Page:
The spring has kicked off to a wonderful start with our spotted turtle surveys at populations across Ontario. The weather has unfortunately been cramping our style, since the late cold spring meant we had to enter some of our sites through snowbanks. However, we bundled up and headed in anyways, and the cold certainly didn’t slow the turtles down at all! One site which is new to us this year has been especially exciting, as we met an old female who was last caught during a radio-telemetry study in 1993. At that time, she was already an adult, and was missing a limb. It was a thrill to find her still hanging out in her tiny pond, missing limb and all – and to find that she is exactly the same size she was in 1993! Another site where we have worked before also held some wonderful surprises for us this year – several new, unmarked turtles, in a tiny population which had looked ready to collapse based on the previous years’ survey results.
Once things warmed up a bit, we switched gears. For the last few weeks we have been surveying softshell turtles and other species at two sites in southern Ontario. The most exciting but also most complicated of these sites is a river in which softshells have been repeatedly seen, but never studied. As a result, no one knows how large (or small) this population is. We have been using a combination of methods to assess softshell turtles in this river – but again, the weather has made things complicated! The water level in the river has been rising and dropping dramatically, sometimes overnight. To make sure our traps don’t get submerged (this can drown turtles trapped inside) we have built new flotation devices for our traps (which now look snazzier than ever). Unfortunately, the river has remained very high and the water is flowing at top speed, which makes it extremely difficult to catch anything. Because of the cloudy, cool weather, turtles are not emerging to bask and so basking surveys are difficult. On top of that, the river is so full of silt at the moment that it is impossible to see farther than a few centimetres into the water – so we are crossing our fingers for more turtle-friendly weather and a return to normal water levels! In the meantime, we are very excited when our traps fill with turtles.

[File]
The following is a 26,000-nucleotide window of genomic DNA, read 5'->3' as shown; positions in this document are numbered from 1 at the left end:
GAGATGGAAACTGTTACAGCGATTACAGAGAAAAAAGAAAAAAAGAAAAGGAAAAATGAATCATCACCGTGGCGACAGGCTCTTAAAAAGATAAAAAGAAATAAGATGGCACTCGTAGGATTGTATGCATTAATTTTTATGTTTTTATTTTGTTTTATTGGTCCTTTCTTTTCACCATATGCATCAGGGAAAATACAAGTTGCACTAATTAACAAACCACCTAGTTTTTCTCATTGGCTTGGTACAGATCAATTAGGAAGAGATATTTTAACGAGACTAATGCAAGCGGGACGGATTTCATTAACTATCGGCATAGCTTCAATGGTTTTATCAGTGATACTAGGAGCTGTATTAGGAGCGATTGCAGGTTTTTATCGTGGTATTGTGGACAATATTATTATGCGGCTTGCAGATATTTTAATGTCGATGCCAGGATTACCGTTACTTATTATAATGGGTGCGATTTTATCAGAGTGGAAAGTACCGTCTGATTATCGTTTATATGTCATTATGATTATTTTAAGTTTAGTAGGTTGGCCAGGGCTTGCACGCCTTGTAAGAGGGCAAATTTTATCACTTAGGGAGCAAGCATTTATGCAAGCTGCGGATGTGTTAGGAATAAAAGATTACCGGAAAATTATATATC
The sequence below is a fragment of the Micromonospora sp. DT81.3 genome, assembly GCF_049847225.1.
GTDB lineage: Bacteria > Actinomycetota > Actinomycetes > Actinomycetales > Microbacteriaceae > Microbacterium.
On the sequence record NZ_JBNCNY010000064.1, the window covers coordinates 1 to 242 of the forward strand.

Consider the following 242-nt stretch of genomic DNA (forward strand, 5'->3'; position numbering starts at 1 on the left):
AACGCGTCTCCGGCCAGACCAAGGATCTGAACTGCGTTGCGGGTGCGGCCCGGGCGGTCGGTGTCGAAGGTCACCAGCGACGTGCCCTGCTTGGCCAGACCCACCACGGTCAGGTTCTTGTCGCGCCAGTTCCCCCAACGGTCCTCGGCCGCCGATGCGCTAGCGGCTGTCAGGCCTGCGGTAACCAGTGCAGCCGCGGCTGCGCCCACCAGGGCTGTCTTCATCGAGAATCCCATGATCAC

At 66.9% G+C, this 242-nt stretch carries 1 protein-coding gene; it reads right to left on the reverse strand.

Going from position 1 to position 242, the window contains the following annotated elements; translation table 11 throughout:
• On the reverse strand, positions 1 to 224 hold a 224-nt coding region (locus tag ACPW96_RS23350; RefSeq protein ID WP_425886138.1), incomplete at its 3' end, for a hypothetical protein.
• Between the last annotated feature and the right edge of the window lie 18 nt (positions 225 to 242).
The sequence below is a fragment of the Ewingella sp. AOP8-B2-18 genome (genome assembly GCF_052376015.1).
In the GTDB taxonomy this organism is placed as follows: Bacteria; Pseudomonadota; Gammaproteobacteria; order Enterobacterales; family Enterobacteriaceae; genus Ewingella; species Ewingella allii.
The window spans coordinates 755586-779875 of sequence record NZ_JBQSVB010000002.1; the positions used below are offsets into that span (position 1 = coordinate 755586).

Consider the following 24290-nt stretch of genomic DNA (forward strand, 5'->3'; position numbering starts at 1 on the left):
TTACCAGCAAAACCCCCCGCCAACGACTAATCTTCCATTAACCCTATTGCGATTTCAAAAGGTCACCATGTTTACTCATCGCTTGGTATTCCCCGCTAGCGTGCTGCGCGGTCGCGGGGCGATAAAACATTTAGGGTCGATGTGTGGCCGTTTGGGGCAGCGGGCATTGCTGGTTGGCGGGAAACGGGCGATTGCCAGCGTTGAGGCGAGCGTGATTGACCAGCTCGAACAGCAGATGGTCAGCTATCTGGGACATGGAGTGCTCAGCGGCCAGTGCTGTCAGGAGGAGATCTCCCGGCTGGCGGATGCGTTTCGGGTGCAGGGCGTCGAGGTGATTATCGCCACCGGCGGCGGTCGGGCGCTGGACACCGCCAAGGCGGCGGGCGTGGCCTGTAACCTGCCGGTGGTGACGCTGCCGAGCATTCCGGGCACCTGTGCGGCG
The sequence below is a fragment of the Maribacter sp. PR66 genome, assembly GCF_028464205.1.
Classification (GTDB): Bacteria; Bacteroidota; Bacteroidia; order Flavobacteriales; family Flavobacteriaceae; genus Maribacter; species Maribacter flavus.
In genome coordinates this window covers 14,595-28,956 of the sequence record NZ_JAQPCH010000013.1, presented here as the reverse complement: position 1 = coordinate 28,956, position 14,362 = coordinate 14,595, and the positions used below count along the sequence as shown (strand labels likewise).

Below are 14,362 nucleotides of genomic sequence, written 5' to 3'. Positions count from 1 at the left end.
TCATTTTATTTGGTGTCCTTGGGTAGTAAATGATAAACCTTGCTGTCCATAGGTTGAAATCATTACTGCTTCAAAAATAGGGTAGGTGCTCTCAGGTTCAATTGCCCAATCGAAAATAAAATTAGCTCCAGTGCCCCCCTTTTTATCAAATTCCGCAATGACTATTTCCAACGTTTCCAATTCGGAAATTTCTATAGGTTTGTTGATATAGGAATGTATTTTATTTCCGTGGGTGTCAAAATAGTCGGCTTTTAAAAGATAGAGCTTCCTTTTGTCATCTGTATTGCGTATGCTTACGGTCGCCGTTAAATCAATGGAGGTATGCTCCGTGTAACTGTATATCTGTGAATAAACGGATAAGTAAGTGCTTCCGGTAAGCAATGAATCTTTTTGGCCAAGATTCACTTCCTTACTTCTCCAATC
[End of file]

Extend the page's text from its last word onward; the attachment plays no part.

We are also in full preparation for the upcoming nesting season. We have disinfected and prepared all our nesting equipment and are looking forward to that first female emerging from the water and trekking up a bank somewhere, ready to carefully dig her nest and lay her eggs. It’s been such a cold spring that nesting will probably kick off a little late this year, but we’re eagerly waiting and we’ll let you know as soon as we get our first nest!